Updated news on the Gambino, Genovese, Bonanno, Lucchese and Colombo Organized Crime Families of New York City.

Tuesday, December 4, 2012

The Philadelphia mob made us an offer we couldn't refuse

He came dressed like a character out of Guys and Dolls but the story he told was classic Goodfellas.

Joseph Procaccini, a major video poker machine vendor in the Philadelphia area, told a federal jury Tuesday that mob boss Joseph "Uncle Joe" Ligambi and two of his top associates forced Procaccini and a business partner to give up their control of a highly lucrative poker machine distribution network back in 2001.

"If we didn't deal with them they were just going to take it and we'd be left with nothing," Procaccini said when asked how Ligambi and his associates took 34 video poker machines assigned to 20 different locations. "We would get hurt if we didn't play ball with them...They said if we did, they wouldn't bother the rest of our business."

Dressed in a gray, sharkskin suit, black shirt and gray tie, Procaccini, 53, spent two hours detailing what authorities have charged was the extortion of his buisness, M&P Vending, by Ligambi and co-defendants Joseph "Mousie" Massimino and Anthony Staino.
In what may have been the most damaging testimony to date in the two-month-old trial, Procaccini said he and his business partner met with Ligambi and Massimino in May 2001 to dicsuss a business proposal. The meeting, Procaccini testified, was set up by Joseph Malone, a South Philadelphia bar owner and the father-in-law of mobster Steven Mazzone.

Ironically, Mazzone, and six other mob figures, including mob leader Joseph "Skinny Joey" Merlino, were on trial for racketeering at the time authorities say Ligambi moved to take over the M&P video poker machine route.

"Be careful with them, they're dangerous people," Procaccini said Malone told him.

Procaccini said he was well aware of the mob's reputation for violence and said that during their first meeting, he suggested that M&P make a tribute payment rather than give up its poker machine route. The company, he said, also distributed video games and cigarette and snack vending machines to bars, restaurants and social clubs.

In all, he said, M&P, which was started in the mid 1990s by Anthony Milicia and Procaccini's fahter Louis, had gross earnings of about $1 million annually.

"They wanted out Dodge City (video poker machine) locations," Procaccini said of the topic discussed at a meeting at Lou's Crab House, a bar controlled by Massimino in South Philadelphia. Procaccini said he countered by offering to make a tribute payment.

"But they said no," he told the jury.

During the meeting, he said, Massimino did most of the talking, but he frequently looked to Ligambi who would nod or shake his head, indicating yes or no, Procaccini said.

Asked by Assistant U.S. Attorney Frank Labor if he wanted to sell the poker machine route, Procaccini said, "No."

Asked if he thought he had a choice, Procaccini again said, "No."

"They had the power over us to make us sell," he said.

Authorities allege the takeover of the M&P machines was a form of extortion. Prosecutors had earlier described the buisness deal presented to Procaccini as "an offer he couldn't refuse." The phrase, from another classic mob moive, The Godfather, will likely surface again in closing arguments to the jury.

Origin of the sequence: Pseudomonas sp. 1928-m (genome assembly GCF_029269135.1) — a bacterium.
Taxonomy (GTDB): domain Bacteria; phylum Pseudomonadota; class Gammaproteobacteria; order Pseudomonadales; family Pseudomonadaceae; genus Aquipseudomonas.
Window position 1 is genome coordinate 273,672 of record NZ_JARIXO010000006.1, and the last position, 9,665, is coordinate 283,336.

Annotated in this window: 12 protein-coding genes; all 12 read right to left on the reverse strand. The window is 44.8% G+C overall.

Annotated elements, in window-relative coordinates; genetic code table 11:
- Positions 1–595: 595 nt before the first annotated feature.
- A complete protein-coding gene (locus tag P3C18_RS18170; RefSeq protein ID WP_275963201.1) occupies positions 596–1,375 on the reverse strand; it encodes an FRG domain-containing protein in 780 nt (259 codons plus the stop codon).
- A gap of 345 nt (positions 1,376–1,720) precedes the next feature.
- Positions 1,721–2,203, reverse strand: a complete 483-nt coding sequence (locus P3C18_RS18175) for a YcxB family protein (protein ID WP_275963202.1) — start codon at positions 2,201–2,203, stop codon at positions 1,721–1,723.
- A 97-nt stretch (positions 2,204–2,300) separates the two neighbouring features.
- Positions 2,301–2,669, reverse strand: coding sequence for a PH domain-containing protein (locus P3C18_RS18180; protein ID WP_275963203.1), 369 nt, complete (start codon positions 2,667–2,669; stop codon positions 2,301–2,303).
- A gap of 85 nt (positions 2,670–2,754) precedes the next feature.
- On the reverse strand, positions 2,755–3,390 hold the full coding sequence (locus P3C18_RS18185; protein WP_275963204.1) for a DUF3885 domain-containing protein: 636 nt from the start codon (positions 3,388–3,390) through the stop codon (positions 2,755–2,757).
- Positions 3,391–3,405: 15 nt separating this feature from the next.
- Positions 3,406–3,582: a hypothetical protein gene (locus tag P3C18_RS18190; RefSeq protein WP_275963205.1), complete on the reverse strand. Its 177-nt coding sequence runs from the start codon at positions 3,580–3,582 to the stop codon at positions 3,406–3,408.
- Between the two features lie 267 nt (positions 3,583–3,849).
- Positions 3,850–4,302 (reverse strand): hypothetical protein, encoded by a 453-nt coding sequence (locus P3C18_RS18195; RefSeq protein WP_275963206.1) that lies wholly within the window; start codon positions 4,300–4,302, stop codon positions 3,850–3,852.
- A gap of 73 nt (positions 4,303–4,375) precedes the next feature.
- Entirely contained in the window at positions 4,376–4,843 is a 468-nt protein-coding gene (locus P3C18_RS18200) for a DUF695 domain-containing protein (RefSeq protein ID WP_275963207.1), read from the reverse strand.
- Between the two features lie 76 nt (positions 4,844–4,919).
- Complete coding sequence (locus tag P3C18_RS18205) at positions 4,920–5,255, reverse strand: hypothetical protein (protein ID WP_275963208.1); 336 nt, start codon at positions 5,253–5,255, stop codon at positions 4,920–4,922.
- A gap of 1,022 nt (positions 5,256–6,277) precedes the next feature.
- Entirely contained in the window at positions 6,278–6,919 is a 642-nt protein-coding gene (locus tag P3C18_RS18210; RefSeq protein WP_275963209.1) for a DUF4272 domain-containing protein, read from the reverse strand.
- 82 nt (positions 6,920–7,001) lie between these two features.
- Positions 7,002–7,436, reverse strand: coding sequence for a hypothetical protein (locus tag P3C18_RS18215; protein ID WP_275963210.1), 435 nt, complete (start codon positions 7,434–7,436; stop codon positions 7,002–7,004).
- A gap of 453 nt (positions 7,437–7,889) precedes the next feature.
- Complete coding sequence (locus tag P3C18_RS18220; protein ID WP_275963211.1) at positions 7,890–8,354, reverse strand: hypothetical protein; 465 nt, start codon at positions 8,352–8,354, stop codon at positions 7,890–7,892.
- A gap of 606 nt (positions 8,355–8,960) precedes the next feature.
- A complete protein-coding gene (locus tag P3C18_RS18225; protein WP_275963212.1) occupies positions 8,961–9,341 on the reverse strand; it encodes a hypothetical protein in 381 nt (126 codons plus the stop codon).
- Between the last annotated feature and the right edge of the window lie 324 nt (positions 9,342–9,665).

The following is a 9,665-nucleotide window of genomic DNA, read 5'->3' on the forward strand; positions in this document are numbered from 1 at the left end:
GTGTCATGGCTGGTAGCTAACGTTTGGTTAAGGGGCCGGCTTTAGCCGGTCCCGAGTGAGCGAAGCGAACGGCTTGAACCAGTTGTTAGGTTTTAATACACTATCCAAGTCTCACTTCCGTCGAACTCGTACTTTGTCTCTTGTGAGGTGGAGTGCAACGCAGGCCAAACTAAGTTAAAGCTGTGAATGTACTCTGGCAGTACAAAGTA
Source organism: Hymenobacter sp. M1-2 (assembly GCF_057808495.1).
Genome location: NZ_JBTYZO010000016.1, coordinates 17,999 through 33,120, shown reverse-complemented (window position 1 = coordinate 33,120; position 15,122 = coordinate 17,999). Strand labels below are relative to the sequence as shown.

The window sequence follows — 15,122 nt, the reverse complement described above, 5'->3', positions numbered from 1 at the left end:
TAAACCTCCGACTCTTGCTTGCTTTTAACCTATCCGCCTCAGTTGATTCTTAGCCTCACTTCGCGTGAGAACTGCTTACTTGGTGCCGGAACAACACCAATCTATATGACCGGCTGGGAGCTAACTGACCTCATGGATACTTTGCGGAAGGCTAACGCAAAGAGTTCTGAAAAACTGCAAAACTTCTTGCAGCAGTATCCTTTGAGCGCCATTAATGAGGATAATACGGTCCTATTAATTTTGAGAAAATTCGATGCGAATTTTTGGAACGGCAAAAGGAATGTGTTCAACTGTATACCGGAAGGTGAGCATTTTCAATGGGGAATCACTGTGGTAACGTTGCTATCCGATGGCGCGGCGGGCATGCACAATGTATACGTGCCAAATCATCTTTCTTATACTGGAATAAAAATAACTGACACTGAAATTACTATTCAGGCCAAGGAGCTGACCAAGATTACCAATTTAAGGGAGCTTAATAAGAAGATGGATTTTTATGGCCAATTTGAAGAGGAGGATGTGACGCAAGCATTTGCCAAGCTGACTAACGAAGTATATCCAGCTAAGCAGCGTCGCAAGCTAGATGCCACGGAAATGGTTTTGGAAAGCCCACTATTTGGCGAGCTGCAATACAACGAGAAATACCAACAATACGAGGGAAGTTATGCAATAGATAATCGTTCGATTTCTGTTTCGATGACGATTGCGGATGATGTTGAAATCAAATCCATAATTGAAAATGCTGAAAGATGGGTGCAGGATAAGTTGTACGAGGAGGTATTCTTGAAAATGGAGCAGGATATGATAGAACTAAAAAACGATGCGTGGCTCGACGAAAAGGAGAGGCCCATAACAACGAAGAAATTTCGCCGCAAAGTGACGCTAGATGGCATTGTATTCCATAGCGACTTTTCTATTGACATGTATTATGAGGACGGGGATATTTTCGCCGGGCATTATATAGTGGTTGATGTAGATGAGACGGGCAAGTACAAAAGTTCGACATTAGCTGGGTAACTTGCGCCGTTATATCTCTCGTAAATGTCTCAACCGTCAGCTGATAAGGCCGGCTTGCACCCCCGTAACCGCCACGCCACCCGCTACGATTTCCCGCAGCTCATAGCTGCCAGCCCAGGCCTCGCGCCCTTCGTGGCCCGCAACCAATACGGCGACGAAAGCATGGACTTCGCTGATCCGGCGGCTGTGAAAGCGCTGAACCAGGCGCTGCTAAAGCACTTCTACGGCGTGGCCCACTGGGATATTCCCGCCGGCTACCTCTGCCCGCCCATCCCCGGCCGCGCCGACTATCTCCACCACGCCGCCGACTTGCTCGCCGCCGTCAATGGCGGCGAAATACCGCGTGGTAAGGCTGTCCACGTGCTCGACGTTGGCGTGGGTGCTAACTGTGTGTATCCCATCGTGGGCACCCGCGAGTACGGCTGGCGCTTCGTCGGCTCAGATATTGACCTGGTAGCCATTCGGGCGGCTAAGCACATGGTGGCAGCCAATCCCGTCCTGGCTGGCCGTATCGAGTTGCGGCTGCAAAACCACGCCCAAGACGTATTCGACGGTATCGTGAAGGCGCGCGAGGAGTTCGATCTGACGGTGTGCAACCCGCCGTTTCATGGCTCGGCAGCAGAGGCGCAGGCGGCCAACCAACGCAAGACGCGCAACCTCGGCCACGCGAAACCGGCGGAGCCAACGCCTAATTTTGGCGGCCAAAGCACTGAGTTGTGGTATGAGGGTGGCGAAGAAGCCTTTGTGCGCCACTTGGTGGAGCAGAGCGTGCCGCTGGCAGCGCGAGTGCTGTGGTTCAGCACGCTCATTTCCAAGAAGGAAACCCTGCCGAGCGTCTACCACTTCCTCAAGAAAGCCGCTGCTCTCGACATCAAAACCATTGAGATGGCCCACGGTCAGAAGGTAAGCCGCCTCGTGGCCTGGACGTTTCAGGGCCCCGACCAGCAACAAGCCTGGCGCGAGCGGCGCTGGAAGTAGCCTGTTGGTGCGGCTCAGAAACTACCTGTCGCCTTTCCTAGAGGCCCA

Speaking in a firm, clear voice and with just a hint of anger, Procaccini said he started working in the vending machine buisness in the 1990s and said that "from time to time" the company had to pay a "street tax" or tribute payment to the mob. He also told the jury that one of the company founders, Anthony Milicia, was shot in 1996 after he balked at paying then mob boss Ralph Natale.

Milicia was gunned down in a drive-by shooting outside Bonnie Capistrano Bar at 13th and Dickinson Streets on May 29, 1996. He survived the hit, but spent several months recovering. Following the shooting, Procaccini said, M&P began making tribute payments to the mob.

Anthony Milicia died on natural casues in 2000. Louis Procaccini died in 2001.

Withing a week of his father's death, Joseph Procaccini said Tuesday, he was told that Ligambi wanted to meet with him. Procaccini testified that there were two more meetings but that there never was nay serious bargaining.

Over the next several months through the summer of 2001, he turned over the machines to Staino who changed the locks.

"After that they were his machines.," he said.

But Procaccini said he balked at signing a sales agreement.

"That's the one little stand I was able to make," said Procaccini who is due back on the stand for cross-examination when the trial resumes Wednesday.

Procaccini said between November 2001 and March 2003 Staino made monthly payments to M&P, usually about $3,000-per-month. In total, he said, M&P received $63,000, most of it in the form of checks from JMA, a company that authorities said Ligambi, Massimino and Staino set up in a veiled attempt to legitimize the takeover.

The JMA initials stand for "Joe, Mousie and Anthony," authorities allege.

Procaccini estimated that the machines generated between $85,000 and $125,000 in revenue annually for M&P. Asked if he thought $63,000 was a fair price for the machines that M&P gave up, Procaccini replied, "Not at all."

Asked again if he wanted to sell, he replied, "Absolutely not."

But he said he and his business partner agreed to give up the machines.

"We figured that part of the business was lost," he said. "We were worried about the rest of our business...We were afriad of getting beat up or hurt in some way."



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